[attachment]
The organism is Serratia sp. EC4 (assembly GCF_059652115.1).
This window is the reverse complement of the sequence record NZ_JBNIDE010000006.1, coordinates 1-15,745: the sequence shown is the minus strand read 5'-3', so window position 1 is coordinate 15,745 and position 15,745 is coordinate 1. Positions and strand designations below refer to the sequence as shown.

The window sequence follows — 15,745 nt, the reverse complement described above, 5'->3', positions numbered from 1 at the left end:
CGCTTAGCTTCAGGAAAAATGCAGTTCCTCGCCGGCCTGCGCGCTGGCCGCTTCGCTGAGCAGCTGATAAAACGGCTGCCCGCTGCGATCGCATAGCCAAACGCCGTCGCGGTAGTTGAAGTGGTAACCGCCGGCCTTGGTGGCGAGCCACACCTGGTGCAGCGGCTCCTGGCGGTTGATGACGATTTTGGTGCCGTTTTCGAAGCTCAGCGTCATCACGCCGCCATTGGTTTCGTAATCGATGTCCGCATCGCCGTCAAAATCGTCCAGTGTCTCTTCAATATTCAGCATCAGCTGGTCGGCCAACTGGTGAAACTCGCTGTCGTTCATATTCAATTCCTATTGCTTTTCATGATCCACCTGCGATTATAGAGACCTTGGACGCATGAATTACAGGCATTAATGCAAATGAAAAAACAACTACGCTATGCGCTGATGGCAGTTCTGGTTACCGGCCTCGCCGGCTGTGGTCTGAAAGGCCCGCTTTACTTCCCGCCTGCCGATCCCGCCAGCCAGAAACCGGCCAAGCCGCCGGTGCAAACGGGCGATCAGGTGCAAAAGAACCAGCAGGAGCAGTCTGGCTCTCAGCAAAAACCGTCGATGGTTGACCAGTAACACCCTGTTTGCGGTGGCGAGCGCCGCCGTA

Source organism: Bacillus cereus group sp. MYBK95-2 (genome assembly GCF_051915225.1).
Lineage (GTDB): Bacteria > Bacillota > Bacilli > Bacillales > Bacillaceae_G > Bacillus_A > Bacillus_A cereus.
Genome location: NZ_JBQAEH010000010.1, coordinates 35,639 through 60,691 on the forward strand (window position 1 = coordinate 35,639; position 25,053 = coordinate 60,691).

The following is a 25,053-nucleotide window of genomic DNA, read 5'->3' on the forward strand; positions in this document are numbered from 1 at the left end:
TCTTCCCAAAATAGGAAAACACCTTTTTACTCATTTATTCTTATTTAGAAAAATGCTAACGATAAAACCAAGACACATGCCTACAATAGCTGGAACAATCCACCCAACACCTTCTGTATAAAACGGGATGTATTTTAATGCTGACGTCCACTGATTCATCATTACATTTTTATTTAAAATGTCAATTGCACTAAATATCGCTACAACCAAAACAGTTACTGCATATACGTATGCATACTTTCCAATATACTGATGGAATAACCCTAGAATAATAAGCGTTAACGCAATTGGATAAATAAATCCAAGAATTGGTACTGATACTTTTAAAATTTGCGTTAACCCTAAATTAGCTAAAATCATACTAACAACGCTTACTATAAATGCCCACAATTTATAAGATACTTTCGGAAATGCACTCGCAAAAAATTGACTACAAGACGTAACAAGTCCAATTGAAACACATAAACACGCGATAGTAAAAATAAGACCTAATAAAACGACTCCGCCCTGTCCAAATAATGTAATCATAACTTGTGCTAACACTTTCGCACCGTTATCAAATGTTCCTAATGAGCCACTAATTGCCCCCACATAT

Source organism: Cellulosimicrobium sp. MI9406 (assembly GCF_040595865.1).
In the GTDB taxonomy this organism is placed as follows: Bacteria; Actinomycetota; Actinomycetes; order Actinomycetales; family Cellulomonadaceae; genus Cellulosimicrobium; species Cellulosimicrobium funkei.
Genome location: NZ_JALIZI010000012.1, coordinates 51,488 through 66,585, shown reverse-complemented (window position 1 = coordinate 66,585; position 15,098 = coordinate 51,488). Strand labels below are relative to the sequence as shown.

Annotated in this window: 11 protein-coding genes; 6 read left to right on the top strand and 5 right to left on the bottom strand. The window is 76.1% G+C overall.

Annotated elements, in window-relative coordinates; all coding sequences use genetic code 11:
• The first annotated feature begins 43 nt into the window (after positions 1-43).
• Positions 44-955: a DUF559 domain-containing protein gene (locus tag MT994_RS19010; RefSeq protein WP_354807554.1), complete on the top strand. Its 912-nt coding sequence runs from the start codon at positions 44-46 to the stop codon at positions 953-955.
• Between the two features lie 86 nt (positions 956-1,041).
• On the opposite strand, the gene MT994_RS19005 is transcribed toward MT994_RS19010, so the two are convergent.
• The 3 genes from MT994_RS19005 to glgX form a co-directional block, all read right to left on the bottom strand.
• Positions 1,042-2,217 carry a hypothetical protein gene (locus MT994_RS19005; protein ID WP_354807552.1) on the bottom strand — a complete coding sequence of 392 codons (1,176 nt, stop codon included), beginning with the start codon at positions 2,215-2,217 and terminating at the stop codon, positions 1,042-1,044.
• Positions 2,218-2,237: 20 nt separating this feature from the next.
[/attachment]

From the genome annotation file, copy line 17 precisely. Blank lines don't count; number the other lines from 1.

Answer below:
• Between the two features lie 86 nt (positions 956-1,041).